Category: World of words

Q&A: “Luck out”?

Each week here at the Australian Writers’ Centre, we dissect and discuss, contort and retort, ask and gasp at the English language and all its rules, regulations and ridiculousness. It’s a celebration of language, masquerading as a passive-aggressive whinge about words and weirdness. This week we're hunting... read more

Word of the week: Blatherskite

Blatherskite [blath-er-skahyt] This is a noun that refers to someone given to voluble, empty talk. I'm sure we all know a blatherskite or two in our lives. So you might say: "I've stopped paying attention to him because he is such a blatherskite." To hear Valerie... read more

Q&A: Espresso or expresso?

Each week here at the Australian Writers’ Centre, we dissect and discuss, contort and retort, ask and gasp at the English language and all its rules, regulations and ridiculousness. It’s a celebration of language, masquerading as a passive-aggressive whinge about words and weirdness. This week we've requested... read more

Q&A: Forgo or forego?

Each week here at the Australian Writers’ Centre, we dissect and discuss, contort and retort, ask and gasp at the English language and all its rules, regulations and ridiculousness. It’s a celebration of language, masquerading as a passive-aggressive whinge about words and weirdness. This week we decide to... read more

Word of the week: Halcyon

Halcyon (adjective) [halseeuhn] It's one of those words that many people find hard to pronounce. But once you master it, you can use it freely to mean "peaceful, gentle or carefree". Like "Remember the halcyon days of your childhood when you lived on the farm?" To hear Valerie and... read more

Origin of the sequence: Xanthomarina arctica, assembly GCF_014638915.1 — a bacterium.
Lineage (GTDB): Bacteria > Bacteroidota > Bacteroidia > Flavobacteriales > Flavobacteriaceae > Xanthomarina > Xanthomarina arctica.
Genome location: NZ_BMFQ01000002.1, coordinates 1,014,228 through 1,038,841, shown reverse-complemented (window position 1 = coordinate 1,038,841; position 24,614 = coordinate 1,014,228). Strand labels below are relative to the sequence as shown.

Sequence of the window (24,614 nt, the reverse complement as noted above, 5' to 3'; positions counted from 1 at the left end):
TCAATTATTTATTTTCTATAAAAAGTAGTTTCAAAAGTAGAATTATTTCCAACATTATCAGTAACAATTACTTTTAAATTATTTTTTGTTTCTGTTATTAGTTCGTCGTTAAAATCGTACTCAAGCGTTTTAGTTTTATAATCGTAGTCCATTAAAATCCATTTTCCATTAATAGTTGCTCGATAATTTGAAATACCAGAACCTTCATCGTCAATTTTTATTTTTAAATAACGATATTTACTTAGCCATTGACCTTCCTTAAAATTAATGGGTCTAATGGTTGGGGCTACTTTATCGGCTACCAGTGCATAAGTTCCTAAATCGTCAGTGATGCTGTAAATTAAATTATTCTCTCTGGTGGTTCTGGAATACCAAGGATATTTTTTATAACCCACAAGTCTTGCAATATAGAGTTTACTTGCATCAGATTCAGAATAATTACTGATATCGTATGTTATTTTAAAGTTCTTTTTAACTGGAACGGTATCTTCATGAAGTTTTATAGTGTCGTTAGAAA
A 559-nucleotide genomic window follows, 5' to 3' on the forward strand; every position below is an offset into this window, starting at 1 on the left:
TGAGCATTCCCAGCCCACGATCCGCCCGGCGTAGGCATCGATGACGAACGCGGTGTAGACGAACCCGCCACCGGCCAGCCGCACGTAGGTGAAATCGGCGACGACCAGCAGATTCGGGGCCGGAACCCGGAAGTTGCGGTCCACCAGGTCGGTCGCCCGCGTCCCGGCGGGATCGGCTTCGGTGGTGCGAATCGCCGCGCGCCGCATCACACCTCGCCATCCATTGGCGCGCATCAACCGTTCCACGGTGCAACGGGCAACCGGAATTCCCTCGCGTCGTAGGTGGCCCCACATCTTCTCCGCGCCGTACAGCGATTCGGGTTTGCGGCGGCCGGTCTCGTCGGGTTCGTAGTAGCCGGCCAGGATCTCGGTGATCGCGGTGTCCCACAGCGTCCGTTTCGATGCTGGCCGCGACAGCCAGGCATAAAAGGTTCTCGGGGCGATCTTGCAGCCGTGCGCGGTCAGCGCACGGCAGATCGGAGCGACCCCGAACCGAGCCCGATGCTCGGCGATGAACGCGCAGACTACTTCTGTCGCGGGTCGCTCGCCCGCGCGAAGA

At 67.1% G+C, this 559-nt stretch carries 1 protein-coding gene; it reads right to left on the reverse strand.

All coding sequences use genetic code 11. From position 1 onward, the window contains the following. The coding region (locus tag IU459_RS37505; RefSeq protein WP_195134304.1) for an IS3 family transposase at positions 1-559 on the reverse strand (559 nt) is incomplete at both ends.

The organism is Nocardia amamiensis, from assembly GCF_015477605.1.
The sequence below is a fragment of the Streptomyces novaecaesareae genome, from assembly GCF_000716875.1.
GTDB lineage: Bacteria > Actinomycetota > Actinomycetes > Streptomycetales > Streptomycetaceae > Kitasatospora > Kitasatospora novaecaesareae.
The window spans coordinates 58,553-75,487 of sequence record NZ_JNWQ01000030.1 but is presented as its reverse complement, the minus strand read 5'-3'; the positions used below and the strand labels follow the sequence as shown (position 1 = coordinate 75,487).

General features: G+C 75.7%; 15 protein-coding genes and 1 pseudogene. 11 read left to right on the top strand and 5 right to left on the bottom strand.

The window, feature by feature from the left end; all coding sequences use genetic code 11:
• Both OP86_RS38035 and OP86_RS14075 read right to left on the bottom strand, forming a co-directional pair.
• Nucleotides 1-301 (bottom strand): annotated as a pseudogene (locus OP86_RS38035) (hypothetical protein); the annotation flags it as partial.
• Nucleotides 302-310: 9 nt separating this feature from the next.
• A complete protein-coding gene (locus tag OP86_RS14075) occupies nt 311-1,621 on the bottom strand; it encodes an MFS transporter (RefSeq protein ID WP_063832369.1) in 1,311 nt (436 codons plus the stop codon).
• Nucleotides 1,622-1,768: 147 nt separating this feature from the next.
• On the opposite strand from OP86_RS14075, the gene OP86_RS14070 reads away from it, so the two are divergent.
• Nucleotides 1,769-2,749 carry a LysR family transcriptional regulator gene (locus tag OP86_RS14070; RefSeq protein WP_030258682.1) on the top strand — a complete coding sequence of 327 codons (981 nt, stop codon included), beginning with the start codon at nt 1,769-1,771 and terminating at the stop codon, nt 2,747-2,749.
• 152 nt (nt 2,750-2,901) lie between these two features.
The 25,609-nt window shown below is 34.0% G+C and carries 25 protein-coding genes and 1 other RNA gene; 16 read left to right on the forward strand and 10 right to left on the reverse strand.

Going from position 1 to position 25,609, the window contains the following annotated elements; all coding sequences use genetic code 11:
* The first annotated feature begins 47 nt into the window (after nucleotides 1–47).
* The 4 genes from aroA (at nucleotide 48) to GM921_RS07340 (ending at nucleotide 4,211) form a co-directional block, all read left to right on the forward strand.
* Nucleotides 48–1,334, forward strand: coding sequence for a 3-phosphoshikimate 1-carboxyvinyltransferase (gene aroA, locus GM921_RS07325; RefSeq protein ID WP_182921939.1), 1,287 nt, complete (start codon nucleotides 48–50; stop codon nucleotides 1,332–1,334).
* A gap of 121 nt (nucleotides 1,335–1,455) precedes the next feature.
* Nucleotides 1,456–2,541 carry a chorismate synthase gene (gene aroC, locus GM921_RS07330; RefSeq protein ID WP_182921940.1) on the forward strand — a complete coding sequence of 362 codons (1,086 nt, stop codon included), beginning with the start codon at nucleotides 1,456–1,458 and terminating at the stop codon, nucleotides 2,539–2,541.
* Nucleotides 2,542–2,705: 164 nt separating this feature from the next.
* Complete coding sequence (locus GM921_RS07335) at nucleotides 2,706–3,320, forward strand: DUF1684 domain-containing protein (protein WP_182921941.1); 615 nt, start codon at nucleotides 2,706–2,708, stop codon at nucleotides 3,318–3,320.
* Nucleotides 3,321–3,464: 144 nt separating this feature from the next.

Q&A: Others vs other’s vs others’

Each week here at the Australian Writers’ Centre, we dissect and discuss, contort and retort, ask and gasp at the English language and all its rules, regulations and ridiculousness. It’s a celebration of language, masquerading as a passive-aggressive whinge about words and weirdness. This week we're playing... read more

Word of the week: Verisimilitude

Verisimilitude (noun) [ver-uh-si-mil-i-tood, -tyood] This suggestion for Word of the Week comes from Brooke. According to the Macquarie Dictionary, it means: "something having merely the appearance of truth." So you might say ..."Although the musical The Book of Mormon does have some verisimilitude, it does... read more

Q&A: Is “sponsee” a word?

Each week here at the Australian Writers’ Centre, we dissect and discuss, contort and retort, ask and gasp at the English language and all its rules, regulations and ridiculousness. It’s a celebration of language, masquerading as a passive-aggressive whinge about words and weirdness. This week we’re seeking... read more

Word of the week: Meretricious

Meretricious (adjective) [meruh'trishuhs] “I know this sounds like it has something to do with merit. But it doesn't. Meretricious actually means 'showy or flashy, but cheap underneath it all'. So you might refer to 'meretricious clothing'. Or even a 'meretricious argument' if you want to describe one that... read more

Q&A: Fowl, foul or fell swoop?

Each week here at the Australian Writers’ Centre, we dissect and discuss, contort and retort, ask and gasp at the English language and all its rules, regulations and ridiculousness. It’s a celebration of language, masquerading as a passive-aggressive whinge about words and weirdness. This week we’re tackling... read more